Serbia and Montenegro:
Serbian 95%, Albanian 5%

Seychelles:
English (official), French (official), Creole

Sierra Leone:
English (official, regular use limited to literate minority), Mende (principal vernacular in the south), Temne (principal vernacular in the north), Krio (English-based Creole, spoken by the descendants of freed Jamaican slaves who were settled in the Freetown area, a lingua franca and a first language for 10% of the population but understood by 95%)

Singapore:
Chinese (official), Malay (official and national), Tamil (official), English (official)

Slovakia:
Slovak (official), Hungarian

Slovenia:
Slovenian 91%, Serbo-Croatian 6%, other 3%

Solomon Islands:
Melanesian pidgin in much of the country is lingua franca, English spoken by 1%-2% of population
note: 120 indigenous languages

Somalia:
Somali (official), Arabic, Italian, English

South Africa:
11 official languages, including Afrikaans, English, Ndebele, Pedi, Sotho, Swazi, Tsonga, Tswana, Venda, Xhosa, Zulu

Spain:
Castilian Spanish (official) 74%, Catalan 17%, Galician 7%, Basque 2%

Sri Lanka:
Sinhala (official and national language) 74%, Tamil (national language) 18%
note: English is commonly used in government and is spoken competently by about 10% of the population

Sudan:
Arabic (official), Nubian, Ta Bedawie, diverse dialects of Nilotic, Nilo-Hamitic, Sudanic languages, English
note: program of Arabization in process

Suriname:
Dutch (official), English (widely spoken), Sranang Tongo (Surinamese, sometimes called Taki-Taki, is native language of Creoles and much of the younger population and is lingua franca among others), Hindustani (a dialect of Hindi), Javanese

Svalbard:
Russian, Norwegian

Swaziland:
English (official, government business conducted in English), siSwati (official)

Sweden:
Swedish
note: small Lapp- and Finnish-speaking minorities

Switzerland:
German (official) 63.7%, French (official) 19.2%, Italian (official) 7.6%, Romansch 0.6%, other 8.9%

Syria:
Arabic (official); Kurdish, Armenian, Aramaic, Circassian widely understood; French, English somewhat understood

Taiwan:
Mandarin Chinese (official), Taiwanese (Min), Hakka dialects

Tajikistan:
Tajik (official), Russian widely used in government and business

Tanzania:
Kiswahili or Swahili (official), Kiunguju (name for Swahili in Zanzibar), English (official, primary language of commerce, administration, and higher education), Arabic (widely spoken in Zanzibar), many local languages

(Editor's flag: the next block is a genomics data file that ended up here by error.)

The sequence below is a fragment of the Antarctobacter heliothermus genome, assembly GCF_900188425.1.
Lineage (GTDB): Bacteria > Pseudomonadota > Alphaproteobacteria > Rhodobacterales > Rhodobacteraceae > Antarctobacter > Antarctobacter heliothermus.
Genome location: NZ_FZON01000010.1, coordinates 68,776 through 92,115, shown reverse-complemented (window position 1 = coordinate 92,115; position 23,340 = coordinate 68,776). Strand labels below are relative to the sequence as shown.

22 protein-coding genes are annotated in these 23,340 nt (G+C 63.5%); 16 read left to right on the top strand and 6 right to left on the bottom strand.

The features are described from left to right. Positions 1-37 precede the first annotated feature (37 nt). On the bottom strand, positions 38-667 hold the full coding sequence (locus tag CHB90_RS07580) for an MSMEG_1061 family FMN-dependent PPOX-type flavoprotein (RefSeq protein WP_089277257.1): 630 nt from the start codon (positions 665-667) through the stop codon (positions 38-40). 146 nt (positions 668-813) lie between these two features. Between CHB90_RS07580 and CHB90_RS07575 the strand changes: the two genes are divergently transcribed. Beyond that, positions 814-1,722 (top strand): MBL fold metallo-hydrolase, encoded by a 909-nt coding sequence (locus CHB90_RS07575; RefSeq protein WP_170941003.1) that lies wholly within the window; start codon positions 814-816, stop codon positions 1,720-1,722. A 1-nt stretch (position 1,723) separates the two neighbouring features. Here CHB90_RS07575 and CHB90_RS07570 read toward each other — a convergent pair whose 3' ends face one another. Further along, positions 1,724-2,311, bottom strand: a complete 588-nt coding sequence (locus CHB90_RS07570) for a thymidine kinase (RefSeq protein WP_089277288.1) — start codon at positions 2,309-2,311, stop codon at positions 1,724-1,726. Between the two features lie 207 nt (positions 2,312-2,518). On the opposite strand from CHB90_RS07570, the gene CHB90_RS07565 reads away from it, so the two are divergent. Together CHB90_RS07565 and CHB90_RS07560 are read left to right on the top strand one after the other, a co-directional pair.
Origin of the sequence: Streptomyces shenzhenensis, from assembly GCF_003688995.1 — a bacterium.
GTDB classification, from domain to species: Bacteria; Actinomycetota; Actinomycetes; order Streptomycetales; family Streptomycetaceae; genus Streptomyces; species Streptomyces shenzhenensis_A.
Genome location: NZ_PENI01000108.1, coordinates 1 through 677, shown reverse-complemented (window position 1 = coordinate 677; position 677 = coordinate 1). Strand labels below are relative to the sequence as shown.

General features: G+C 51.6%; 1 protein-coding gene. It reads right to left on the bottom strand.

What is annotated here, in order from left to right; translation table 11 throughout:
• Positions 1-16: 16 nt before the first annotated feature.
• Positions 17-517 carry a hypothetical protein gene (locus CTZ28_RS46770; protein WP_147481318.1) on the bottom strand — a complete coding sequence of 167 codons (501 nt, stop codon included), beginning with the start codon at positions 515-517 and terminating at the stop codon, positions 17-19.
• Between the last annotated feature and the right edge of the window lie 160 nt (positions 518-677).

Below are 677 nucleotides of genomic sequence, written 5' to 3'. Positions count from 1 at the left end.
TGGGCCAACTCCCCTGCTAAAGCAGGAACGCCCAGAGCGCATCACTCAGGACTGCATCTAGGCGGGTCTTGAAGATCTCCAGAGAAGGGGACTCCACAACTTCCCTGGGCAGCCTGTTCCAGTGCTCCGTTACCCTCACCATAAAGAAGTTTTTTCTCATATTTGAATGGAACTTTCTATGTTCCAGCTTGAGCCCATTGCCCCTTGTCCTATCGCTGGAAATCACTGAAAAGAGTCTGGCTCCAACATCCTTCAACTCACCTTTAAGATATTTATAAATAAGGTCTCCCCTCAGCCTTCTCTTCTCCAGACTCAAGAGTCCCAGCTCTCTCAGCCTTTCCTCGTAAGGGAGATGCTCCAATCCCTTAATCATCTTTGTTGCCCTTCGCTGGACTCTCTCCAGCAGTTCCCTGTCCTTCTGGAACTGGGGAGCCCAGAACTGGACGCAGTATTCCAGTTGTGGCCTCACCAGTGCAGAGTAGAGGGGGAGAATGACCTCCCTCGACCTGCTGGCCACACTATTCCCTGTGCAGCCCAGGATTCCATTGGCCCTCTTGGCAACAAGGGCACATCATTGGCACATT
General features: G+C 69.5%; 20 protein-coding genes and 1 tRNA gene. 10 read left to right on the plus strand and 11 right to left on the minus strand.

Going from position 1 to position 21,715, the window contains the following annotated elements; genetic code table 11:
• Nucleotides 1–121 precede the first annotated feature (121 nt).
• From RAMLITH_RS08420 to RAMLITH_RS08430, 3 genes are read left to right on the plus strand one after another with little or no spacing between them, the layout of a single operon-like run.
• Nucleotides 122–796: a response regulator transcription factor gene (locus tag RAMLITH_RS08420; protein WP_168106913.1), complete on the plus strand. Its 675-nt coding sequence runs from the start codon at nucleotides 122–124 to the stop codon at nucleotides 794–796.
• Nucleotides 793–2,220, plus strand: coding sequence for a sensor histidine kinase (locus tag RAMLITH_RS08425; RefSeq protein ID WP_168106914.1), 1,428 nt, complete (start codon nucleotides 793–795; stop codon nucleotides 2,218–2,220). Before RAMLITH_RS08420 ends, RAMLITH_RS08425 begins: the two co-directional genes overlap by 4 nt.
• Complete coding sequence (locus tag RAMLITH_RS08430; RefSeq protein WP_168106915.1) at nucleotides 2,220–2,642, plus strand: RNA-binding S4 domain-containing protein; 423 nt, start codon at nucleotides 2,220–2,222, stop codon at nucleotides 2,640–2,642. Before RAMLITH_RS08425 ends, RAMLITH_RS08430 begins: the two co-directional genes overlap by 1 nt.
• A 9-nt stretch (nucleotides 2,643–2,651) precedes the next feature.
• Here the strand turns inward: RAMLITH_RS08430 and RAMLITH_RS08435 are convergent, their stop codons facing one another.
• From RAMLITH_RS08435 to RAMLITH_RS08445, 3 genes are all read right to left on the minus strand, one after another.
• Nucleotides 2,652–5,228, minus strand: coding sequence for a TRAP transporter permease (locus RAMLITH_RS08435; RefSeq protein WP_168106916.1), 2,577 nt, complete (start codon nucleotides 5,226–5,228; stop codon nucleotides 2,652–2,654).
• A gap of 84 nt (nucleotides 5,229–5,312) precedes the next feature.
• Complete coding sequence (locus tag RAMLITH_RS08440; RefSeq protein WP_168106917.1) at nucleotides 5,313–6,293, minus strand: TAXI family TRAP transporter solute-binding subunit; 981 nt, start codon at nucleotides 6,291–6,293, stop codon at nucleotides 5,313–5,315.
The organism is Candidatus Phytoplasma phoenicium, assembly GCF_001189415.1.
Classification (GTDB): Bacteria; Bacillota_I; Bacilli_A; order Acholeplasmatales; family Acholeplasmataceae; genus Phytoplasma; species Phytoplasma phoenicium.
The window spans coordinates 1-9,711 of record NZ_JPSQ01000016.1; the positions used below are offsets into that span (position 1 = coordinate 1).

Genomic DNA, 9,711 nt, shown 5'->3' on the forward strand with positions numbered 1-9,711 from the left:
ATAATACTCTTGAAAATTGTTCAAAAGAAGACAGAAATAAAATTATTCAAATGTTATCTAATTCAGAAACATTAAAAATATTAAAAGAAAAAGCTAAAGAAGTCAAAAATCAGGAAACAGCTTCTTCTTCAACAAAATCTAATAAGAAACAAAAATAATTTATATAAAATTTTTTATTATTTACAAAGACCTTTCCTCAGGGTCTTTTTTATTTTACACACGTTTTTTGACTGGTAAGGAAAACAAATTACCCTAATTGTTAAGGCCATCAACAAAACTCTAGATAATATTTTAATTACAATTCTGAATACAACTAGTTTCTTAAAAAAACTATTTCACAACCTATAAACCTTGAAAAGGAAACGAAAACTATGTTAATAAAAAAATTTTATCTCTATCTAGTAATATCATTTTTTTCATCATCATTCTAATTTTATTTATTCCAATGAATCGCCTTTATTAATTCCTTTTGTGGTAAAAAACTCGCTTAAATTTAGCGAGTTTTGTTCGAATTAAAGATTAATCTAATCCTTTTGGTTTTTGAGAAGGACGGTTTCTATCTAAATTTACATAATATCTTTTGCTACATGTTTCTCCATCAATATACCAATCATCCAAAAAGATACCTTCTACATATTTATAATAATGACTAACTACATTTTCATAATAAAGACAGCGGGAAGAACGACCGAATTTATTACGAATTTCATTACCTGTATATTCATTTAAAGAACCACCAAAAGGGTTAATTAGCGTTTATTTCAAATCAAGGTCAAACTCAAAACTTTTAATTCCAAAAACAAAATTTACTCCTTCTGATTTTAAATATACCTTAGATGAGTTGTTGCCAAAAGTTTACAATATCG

note: Kiswahili (Swahili) is the mother tongue of the Bantu people living in Zanzibar and nearby coastal Tanzania; although Kiswahili is Bantu in structure and origin, its vocabulary draws on a variety of sources, including Arabic and English, and it has become the lingua franca of central and eastern Africa; the first language of most people is one of the local languages

Thailand:
Thai, English (secondary language of the elite), ethnic and regional dialects

Togo:
French (official and the language of commerce), Ewe and Mina (the two major African languages in the south), Kabye (sometimes spelled Kabiye) and Dagomba (the two major African languages in the north)

Tokelau:
Tokelauan (a Polynesian language), English

Tonga:
Tongan, English

Trinidad and Tobago:
English (official), Hindi, French, Spanish, Chinese

Tunisia:
Arabic (official and one of the languages of commerce), French (commerce)

Turkey:
Turkish (official), Kurdish, Arabic, Armenian, Greek

Turkmenistan:
Turkmen 72%, Russian 12%, Uzbek 9%, other 7%

Turks and Caicos Islands:
English (official)

Tuvalu:
Tuvaluan, English

Uganda:
English (official national language, taught in grade schools, used in courts of law and by most newspapers and some radio broadcasts), Ganda or Luganda (most widely used of the Niger-Congo languages, preferred for native language publications in the capital and may be taught in school), other Niger-Congo languages, Nilo-Saharan languages, Swahili, Arabic

Ukraine:
Ukrainian, Russian, Romanian, Polish, Hungarian

United Arab Emirates:
Arabic (official), Persian, English, Hindi, Urdu

United Kingdom:
English, Welsh (about 26% of the population of Wales), Scottish form of Gaelic (about 60,000 in Scotland)

United States:
English, Spanish (spoken by a sizable minority)

Uruguay:
Spanish, Portunol, or Brazilero (Portuguese-Spanish mix on the Brazilian frontier)

Uzbekistan:
Uzbek 74.3%, Russian 14.2%, Tajik 4.4%, other 7.1%

Vanuatu:
English (official), French (official), pidgin (known as Bislama or Bichelama)

Venezuela:
Spanish (official), numerous indigenous dialects

Vietnam:
Vietnamese (official), Chinese, English, French, Khmer, tribal languages (Mon-Khmer and Malayo-Polynesian)

Virgin Islands:
English (official), Spanish, Creole

Wallis and Futuna:
French, Wallisian (indigenous Polynesian language)

West Bank:
Arabic, Hebrew (spoken by Israeli settlers and many Palestinians), English (widely understood)

Western Sahara:
Hassaniya Arabic, Moroccan Arabic

Yemen:
Arabic

Zambia:
English (official), major vernaculars - Bemba, Kaonda, Lozi, Lunda, Luvale, Nyanja, Tonga, and about 70 other indigenous languages

Zimbabwe:
English (official), Shona, Sindebele (the language of the Ndebele, sometimes called Ndebele), numerous but minor tribal dialects




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An Ed-U-Kate production. This page was produced 12th June 2000 and last edited 9th June 2015.